A Brief & Free Electrolysis Education

The theory of electrolysis states that whenever there are two dissimilar in an electrical solution, i.e., saltwater, a battery is created. For our purpose, we will call it “underwater rust” …even though the term is technically incorrect. The idea of rust brings to mind something falling apart and this is what happens to your boat’s metalwork underwater. If something is not done to protect underwater metalwork it will fall apart. To prevent this, another metal called a “sacrificial anode” is used to stop the corrosion of the valuable metal. The most commonly used sacrificial anode is zinc, which intentionally corrodes in order to protect the expensive metals of your boat. This significantly lengthens the lifespan of props, struts, rudders, thru hulls, etc.

There are several ways in which zinc is connected to a boat:

  1. In the DIRECT method, the zinc is attached directly to underwater metal, i.e., shaft collar zincs, strut and rudder zincs, trim tab zinc, etc.
  2. In the BONDED system the metalwork is wired to each other inside the boat and all the wires go to a centralized zinc. Zincs measuring 4×6 inches and 6×12 inches are used for this system.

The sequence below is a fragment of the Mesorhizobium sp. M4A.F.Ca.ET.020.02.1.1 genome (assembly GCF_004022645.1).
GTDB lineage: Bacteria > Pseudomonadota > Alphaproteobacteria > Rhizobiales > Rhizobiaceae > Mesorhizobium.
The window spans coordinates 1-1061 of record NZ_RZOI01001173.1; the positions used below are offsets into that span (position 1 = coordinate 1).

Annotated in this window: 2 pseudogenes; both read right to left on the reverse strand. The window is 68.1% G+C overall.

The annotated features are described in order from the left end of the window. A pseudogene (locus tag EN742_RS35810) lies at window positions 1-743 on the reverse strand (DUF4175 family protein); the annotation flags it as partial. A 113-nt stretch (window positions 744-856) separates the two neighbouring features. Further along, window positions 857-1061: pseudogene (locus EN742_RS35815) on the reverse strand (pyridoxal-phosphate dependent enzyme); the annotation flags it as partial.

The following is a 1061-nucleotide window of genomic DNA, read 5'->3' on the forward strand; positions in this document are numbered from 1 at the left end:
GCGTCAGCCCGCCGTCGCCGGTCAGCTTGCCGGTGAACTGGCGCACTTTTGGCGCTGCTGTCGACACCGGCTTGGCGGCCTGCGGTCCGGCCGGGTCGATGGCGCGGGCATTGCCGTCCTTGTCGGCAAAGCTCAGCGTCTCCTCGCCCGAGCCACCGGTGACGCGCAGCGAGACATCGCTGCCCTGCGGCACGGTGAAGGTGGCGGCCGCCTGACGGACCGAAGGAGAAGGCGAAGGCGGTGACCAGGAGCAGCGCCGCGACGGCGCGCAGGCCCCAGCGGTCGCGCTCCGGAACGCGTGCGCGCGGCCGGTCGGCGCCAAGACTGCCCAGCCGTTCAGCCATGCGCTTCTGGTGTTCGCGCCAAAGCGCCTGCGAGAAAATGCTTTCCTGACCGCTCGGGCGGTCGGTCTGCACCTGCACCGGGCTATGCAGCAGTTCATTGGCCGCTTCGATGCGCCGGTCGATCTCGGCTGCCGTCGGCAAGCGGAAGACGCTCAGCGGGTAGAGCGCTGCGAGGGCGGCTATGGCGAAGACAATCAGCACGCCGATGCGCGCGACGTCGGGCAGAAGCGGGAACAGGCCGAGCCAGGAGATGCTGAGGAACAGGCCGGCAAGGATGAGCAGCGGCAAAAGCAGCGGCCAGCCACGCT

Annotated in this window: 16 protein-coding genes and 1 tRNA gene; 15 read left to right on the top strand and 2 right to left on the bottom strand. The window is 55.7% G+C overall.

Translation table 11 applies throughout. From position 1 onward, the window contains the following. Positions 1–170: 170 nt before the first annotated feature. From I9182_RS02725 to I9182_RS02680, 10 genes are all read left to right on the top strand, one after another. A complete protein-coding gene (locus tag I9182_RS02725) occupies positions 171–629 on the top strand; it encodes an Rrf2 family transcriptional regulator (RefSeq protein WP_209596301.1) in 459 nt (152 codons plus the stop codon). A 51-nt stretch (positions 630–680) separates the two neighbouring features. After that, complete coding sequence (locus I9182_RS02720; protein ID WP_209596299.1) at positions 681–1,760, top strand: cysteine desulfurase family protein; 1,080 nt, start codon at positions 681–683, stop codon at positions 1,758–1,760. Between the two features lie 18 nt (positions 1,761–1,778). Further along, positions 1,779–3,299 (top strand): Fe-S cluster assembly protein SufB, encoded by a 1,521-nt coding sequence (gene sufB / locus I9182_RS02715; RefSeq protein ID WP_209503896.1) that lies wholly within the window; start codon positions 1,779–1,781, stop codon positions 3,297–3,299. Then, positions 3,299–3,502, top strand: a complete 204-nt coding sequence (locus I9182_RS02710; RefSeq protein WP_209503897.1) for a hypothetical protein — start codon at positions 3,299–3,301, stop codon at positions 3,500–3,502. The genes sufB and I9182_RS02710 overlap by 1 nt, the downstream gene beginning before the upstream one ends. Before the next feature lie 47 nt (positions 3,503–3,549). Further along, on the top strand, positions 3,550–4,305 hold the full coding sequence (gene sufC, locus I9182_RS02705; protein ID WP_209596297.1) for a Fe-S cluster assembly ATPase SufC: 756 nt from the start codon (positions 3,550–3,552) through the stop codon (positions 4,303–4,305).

3. In the CONTROLLED system a device controls the corrosion of the zinc so that it takes longer to decompose.

Sometimes a combination of more than one system is used. Zincs should be replaced on a regular basis. The general “rule of thumb” recommends replacement when the zincs are reduced in size by 50%. There are two types of zincs, MIL SPEC and NON MIL SPEC. MIL SPEC (military specification) zinc will slough and slowly becomes smaller. NON MIL SPEC creates a hard shell around itself, which needs to be knocked off to expose the good zinc underneath. I personally prefer using MIL SPEC zinc because it is easier to tell when it needs to be replaced.


Another problem which can quickly destroy your boat’s metalwork is a STRAY CURRENT. This happens when a direct current from the generator, dock cords, batteries, ect., somehow comes in contact with the metalwork. The resulting damage is similar to putting the metal into an acid bath. I once saw a thru-hull dissolve in a week! If this happens to your boat you need to have it checked out as soon as possible.


This is simply meant to be an introduction to the subject of electrolysis. For more details and specific information check with an electrolysis expert.